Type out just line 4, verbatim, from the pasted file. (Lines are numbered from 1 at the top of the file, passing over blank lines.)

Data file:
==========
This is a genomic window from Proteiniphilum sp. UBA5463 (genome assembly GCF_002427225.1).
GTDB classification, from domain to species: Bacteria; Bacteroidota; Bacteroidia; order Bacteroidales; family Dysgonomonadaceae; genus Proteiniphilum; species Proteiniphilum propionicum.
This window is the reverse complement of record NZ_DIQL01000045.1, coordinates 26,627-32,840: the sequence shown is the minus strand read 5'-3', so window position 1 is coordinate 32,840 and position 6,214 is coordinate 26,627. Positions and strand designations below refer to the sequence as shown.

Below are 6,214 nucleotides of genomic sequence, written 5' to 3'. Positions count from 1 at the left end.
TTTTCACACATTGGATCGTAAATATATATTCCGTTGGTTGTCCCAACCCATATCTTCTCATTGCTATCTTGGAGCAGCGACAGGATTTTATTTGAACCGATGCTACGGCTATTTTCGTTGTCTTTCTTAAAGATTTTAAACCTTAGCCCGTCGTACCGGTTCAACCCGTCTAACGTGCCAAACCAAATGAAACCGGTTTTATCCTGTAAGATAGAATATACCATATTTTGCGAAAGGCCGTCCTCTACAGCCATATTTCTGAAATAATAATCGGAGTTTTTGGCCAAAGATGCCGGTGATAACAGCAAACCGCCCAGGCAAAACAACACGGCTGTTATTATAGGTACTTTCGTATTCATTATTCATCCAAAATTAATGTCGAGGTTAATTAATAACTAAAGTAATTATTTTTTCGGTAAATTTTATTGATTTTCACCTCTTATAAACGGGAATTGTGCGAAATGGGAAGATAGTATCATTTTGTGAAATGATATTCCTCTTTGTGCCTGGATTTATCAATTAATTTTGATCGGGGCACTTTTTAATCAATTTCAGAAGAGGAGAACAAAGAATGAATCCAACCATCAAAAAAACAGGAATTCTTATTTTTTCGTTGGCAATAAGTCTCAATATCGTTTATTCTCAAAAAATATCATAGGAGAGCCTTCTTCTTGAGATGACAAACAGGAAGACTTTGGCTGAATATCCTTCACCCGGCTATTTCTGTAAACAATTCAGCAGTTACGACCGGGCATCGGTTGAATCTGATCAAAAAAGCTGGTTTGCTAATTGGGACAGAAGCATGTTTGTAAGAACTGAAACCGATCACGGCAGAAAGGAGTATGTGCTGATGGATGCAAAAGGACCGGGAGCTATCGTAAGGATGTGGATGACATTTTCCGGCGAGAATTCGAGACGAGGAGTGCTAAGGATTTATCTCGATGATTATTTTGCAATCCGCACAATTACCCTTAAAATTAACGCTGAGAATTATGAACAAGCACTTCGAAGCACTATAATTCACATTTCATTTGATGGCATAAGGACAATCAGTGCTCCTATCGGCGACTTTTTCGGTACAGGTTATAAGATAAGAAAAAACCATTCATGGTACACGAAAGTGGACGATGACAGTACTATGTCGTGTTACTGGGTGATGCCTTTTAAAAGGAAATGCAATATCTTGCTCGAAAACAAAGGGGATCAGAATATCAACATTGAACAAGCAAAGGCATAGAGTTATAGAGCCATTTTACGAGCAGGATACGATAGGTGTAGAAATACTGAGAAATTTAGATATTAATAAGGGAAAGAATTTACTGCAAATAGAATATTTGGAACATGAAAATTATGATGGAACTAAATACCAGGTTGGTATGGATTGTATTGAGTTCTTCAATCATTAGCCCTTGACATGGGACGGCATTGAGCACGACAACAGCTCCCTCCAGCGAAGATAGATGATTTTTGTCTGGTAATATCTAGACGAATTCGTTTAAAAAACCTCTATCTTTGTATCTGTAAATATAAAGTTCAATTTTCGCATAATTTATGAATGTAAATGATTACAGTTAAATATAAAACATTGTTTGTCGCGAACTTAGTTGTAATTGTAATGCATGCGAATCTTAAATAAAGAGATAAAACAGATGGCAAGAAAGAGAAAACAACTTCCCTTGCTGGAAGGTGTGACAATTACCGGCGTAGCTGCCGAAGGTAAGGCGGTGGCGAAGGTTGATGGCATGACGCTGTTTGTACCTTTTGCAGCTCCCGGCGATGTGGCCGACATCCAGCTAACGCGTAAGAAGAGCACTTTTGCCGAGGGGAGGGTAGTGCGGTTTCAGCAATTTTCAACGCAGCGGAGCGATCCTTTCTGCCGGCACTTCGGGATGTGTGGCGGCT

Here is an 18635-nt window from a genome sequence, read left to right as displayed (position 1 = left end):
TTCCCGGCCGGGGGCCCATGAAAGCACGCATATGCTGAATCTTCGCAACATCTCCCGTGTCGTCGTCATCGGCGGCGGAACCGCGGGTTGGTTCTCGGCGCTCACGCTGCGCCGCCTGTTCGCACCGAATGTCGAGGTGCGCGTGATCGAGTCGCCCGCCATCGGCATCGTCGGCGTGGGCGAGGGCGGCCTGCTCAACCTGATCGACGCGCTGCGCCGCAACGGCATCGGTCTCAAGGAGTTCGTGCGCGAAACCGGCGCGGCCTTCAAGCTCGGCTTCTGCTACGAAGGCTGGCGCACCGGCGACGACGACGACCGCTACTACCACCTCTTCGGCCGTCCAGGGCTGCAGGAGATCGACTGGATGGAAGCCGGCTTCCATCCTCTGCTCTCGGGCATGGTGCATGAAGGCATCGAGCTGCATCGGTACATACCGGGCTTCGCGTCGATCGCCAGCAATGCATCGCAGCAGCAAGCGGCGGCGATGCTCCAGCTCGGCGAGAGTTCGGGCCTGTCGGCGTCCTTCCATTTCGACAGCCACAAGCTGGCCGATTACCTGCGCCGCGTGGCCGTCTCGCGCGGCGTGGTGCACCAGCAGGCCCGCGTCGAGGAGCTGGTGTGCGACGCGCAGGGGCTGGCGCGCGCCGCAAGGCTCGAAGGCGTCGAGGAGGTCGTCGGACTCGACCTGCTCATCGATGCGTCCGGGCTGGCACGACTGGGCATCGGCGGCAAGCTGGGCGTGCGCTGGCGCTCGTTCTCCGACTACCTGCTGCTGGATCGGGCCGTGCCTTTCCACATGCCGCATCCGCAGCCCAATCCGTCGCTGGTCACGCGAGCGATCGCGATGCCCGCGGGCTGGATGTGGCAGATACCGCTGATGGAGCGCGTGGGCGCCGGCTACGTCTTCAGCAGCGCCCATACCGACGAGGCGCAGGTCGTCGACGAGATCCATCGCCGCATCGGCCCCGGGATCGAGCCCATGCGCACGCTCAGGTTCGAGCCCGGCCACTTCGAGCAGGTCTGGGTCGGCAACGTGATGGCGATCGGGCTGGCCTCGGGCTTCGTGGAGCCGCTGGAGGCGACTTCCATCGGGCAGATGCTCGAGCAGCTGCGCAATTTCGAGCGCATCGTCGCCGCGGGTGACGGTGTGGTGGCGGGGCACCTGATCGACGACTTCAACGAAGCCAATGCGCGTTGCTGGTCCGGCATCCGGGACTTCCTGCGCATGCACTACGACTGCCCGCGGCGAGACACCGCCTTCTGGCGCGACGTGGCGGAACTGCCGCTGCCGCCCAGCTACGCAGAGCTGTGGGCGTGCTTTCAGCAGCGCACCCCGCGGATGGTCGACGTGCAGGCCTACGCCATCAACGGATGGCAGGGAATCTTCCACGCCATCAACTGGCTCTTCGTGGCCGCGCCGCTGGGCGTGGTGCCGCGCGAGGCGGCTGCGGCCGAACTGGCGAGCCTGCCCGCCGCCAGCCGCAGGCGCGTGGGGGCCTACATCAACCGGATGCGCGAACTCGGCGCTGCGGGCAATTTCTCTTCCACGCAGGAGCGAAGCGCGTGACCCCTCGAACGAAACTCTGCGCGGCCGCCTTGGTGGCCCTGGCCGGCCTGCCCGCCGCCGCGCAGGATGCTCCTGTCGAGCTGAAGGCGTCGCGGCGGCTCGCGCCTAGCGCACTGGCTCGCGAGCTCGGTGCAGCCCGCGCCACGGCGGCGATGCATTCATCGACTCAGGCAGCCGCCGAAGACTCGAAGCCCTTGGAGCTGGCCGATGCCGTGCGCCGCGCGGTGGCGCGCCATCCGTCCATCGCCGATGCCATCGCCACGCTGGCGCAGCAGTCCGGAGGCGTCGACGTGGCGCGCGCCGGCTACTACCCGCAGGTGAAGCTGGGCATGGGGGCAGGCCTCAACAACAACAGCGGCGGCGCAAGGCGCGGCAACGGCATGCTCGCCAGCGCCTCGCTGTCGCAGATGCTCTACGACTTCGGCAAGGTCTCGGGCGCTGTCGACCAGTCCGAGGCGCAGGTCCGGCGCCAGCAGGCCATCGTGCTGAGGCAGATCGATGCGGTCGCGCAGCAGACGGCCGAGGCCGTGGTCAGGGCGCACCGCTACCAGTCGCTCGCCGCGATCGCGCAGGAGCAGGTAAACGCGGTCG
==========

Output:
Below are 6,214 nucleotides of genomic sequence, written 5' to 3'. Positions count from 1 at the left end.